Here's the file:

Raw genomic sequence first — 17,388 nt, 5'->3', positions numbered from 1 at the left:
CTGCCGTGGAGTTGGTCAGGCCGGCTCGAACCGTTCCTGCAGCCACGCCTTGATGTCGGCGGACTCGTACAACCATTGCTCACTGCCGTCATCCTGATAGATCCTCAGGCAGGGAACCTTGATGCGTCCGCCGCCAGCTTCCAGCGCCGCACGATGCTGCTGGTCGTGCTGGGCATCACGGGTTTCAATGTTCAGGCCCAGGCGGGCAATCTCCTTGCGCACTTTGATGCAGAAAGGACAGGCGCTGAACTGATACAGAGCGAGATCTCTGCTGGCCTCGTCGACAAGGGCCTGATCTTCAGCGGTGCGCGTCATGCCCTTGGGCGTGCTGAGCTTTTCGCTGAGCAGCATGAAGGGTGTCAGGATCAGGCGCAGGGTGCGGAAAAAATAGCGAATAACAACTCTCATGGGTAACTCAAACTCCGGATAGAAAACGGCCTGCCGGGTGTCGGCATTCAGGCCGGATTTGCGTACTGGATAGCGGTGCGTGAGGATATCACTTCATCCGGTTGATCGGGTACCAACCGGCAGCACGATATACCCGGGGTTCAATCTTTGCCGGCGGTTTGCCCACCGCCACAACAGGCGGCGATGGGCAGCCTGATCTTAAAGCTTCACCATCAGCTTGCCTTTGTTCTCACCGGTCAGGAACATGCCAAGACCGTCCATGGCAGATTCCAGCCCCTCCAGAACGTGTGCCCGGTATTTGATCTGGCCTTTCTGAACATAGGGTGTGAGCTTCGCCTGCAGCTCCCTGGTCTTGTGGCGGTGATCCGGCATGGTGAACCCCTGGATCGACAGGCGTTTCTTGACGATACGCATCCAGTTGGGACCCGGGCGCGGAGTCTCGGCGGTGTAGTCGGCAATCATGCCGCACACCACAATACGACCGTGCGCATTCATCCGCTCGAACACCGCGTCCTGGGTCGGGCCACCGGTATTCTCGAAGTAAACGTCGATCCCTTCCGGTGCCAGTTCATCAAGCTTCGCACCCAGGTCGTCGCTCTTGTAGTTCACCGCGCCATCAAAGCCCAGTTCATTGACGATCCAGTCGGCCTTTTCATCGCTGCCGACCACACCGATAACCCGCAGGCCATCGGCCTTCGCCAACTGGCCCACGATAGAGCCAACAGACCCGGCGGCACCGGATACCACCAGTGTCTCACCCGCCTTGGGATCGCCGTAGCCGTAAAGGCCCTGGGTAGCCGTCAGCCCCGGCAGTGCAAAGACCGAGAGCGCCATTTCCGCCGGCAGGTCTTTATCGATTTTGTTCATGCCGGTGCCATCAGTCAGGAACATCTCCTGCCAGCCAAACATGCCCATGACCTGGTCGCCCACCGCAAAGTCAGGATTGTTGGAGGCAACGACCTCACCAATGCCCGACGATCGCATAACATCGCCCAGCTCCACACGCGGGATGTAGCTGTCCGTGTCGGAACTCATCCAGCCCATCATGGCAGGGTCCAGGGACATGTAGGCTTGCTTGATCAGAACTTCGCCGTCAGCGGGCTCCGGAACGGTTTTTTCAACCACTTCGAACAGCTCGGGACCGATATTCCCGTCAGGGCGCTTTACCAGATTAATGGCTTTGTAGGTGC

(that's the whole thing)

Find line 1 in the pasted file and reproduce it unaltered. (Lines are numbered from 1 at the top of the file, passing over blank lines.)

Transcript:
Raw genomic sequence first — 17,388 nt, 5'->3', positions numbered from 1 at the left: